To avoid the worst effects of climate change, the world must achieve net-zero emissions by removing and storing more carbon dioxide from the atmosphere than we put into it. While strategies for reducing emissions, such as renewable energy, energy efficiency, and avoiding deforestation, are critical, they will not suffice on their own. To achieve net-zero emissions, strategies that actively remove CO2 from the atmosphere are required.
When most people hear the words “soil carbon storage,” “carbon capture and storage,” or “biochar,” they may give you a blank stare. However, if these climate change mitigation strategies are framed as clean and green approaches to reversing our planet’s dangerous warming, people may be more willing to listen—and even support—these efforts.
A cross-disciplinary collaboration led by Jonathon Schuldt, associate professor of communication at Cornell University, discovered that a majority of the U.S. public supports soil carbon storage as a climate change mitigation strategy, particularly when it is viewed as a “natural” strategy.
Researcher found that a majority of the U.S. public is supportive of soil carbon storage as a climate change mitigation strategy, particularly when that and similar approaches are seen as “natural” strategies.
“To me, that psychology part—that’s really interesting,” Schuldt said. “What would lead people, especially if they’re unfamiliar with these different strategies, to support one more than the other? Our study and others suggest that a big part of it is whether people see it as natural.”
The paper, “Perceptions of Naturalness Predict US Public Support for Soil Carbon Storage as a Climate Solution,” was published in the journal Climatic Change on May 26. Johannes Lehmann, Liberty Hyde Bailey Professor in the School of Integrative Plant Science (SIPS), Soil and Crop Sciences Section (CALS); Dominic Woolf, senior research associate in SIPS; Shannan Sweet, postdoctoral associate in the Lehmann Lab; and Deborah Bossio of the Nature Conservancy are among the co-authors.
To estimate public support for soil carbon storage and how it compares to other leading carbon dioxide removal strategies, Schuldt’s team analyzed results from a survey of 1,222 U.S. adults who reported believing in climate change at least “somewhat.”
As the world grapples with rising temperatures, melting ice caps, and increasingly violent weather events, mitigation strategies such as solar and wind power, electric vehicles, and sustainable land use and biodiversity, to name a few, are gaining traction.
The survey data came from an online poll conducted by NORC at the University of Chicago, a leading survey research firm, from September 19 to October 4, 2019. The researchers surveyed respondents about their perceptions of naturalness and policy support for five CO2 removal strategies: afforestation and reforestation; bioenergy plus carbon capture and storage; direct air capture; soil carbon storage; and soil carbon storage with biochar. Each respondent was shown a randomized set of three options and asked to estimate the likelihood that they would support each one.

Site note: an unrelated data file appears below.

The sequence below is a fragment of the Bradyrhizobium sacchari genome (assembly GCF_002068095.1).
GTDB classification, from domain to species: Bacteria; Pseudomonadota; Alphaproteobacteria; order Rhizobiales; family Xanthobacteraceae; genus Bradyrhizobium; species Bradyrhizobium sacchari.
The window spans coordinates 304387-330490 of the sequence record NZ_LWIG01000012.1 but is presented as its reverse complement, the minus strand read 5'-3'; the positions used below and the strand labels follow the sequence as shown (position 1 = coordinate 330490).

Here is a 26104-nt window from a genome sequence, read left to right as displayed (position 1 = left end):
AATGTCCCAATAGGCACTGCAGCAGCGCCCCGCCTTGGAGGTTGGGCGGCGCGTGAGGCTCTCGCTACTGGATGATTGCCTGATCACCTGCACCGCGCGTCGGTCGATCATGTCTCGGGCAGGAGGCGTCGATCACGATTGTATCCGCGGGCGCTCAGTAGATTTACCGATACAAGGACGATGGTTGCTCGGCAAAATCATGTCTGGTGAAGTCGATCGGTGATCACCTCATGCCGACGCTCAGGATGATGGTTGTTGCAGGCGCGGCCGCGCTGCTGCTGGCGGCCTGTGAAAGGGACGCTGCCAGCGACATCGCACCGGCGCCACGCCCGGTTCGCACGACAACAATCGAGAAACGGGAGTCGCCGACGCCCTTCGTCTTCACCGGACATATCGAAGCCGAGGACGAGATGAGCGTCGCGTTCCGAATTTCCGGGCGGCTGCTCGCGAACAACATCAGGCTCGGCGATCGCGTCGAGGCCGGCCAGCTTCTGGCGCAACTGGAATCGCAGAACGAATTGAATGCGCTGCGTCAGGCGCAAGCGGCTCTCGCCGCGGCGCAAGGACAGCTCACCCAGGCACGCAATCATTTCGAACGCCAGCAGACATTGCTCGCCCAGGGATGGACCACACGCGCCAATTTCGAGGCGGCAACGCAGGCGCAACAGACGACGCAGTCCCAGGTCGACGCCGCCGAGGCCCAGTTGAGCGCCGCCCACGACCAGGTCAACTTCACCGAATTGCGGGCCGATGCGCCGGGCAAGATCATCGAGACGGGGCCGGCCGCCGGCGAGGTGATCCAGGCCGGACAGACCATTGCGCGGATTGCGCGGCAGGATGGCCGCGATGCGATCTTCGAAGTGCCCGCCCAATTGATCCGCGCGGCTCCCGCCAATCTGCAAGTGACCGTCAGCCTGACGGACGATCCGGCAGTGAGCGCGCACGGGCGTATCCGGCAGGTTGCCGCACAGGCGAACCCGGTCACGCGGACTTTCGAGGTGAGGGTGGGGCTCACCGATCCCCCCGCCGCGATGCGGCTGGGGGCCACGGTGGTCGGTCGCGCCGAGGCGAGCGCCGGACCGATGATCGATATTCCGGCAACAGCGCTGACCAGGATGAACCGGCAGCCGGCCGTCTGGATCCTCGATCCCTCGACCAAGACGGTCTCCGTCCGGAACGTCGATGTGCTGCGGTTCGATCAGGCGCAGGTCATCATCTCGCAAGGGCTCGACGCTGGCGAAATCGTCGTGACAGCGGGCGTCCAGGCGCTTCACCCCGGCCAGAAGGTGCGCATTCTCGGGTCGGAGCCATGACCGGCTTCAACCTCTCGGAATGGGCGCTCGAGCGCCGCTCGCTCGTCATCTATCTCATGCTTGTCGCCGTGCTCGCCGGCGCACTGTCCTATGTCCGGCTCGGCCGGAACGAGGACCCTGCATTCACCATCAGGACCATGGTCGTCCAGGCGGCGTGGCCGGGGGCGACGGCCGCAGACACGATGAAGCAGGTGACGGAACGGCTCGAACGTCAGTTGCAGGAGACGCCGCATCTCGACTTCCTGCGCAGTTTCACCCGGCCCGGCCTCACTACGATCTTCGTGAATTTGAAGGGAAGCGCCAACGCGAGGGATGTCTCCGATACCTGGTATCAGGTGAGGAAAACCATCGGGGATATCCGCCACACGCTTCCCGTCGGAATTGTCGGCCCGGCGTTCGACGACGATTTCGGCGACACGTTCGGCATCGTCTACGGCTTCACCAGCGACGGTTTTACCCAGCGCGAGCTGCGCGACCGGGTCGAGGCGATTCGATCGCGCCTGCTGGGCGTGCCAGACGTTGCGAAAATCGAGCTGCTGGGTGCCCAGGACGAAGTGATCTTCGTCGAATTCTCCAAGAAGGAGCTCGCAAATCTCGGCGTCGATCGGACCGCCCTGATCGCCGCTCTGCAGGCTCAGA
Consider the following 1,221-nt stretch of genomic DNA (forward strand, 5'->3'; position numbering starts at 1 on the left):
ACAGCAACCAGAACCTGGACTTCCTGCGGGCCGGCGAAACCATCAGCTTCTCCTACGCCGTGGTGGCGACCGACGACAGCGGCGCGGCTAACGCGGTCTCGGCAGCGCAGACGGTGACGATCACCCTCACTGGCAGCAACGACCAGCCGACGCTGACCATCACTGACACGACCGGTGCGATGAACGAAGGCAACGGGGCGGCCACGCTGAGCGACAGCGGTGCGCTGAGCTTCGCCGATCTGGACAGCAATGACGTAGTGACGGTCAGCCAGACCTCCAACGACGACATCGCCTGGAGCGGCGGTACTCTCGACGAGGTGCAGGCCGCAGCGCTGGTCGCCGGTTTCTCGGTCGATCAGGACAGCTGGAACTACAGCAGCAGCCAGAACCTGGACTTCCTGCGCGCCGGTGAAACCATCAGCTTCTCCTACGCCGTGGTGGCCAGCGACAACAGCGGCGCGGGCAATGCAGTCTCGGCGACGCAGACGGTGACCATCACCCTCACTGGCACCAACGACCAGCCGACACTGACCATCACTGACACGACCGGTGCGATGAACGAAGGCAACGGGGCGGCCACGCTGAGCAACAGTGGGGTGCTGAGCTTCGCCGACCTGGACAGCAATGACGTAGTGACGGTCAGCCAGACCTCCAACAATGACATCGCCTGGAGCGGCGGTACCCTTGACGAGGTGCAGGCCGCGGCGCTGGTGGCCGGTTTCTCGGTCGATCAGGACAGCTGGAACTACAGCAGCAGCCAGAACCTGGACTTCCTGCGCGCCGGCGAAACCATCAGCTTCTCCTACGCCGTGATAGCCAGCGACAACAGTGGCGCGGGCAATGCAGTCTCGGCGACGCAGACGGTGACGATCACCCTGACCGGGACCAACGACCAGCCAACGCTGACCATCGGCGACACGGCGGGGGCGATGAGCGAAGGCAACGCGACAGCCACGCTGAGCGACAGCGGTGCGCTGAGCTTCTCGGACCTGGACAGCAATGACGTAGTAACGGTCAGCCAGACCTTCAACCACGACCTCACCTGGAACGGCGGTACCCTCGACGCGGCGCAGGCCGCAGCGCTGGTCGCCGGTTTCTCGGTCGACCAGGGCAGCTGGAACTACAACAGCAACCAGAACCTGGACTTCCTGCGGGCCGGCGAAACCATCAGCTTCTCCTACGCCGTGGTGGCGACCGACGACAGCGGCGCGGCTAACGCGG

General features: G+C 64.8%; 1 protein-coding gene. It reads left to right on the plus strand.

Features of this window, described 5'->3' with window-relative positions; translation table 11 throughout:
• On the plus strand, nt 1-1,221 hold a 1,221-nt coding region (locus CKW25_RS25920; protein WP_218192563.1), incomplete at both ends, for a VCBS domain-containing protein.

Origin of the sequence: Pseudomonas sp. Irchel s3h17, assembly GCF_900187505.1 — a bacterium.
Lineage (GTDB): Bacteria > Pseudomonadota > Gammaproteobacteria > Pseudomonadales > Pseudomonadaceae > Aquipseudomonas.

They were also asked to rate their level of agreement with each of five statements related to humans’ tampering with nature.
In the end, perceived naturalness was found to be a strong predictor of support for soil carbon storage as a climate change mitigation strategy. Of the five CO2 removal strategies, afforestation and reforestation received the most support (73 percent); soil carbon storage came in second, with 62 percent of those polled supporting it. And, in this politically divided era, support for soil carbon storage has crossed the aisle, according to Schuldt. A total of 72 percent of Democrats supported the strategy, while 52 percent of Republicans supported it.
“We expected and discovered that Democrats support all types of climate strategies more than Republicans,” Schuldt said. “But I believe we sometimes make the mistake of categorizing all Democrats as supporters and all Republicans as opponents. That is not correct.”
The ultimate goal, according to Schuldt, is for policymakers to be able to present the public with palatable options for dealing with climate change. “There are a variety of solutions available,” he said. “Then, politically, the question becomes, where do you begin? Which has the most support? I believe our data contributes to this.”
There are both natural and technological strategies for removing carbon dioxide from the atmosphere and storing it in various places, such as trees and plants, soils, underground reservoirs, rocks, the ocean, and even concrete. Different carbon-removal strategies have different risks and co-benefits.
- A France-Sized Area of Forest has Regrown since 2000 Worldwide
- Big Data Analysis Reveals Great Concerns But Also Opportunity for the Future of the Environment
- A Cleaning up Way to Repeatedly Remove and Reuse Phosphate from Polluted Waters
- The Climate Change Could Cause El Niño-like Phenomenon to Return to Indian Ocean By 2100
- Is This The Best Place In The World To See Rainbows?
- Anesthetics Can Have a Major Environmental Toll, but Usually Don’t Need To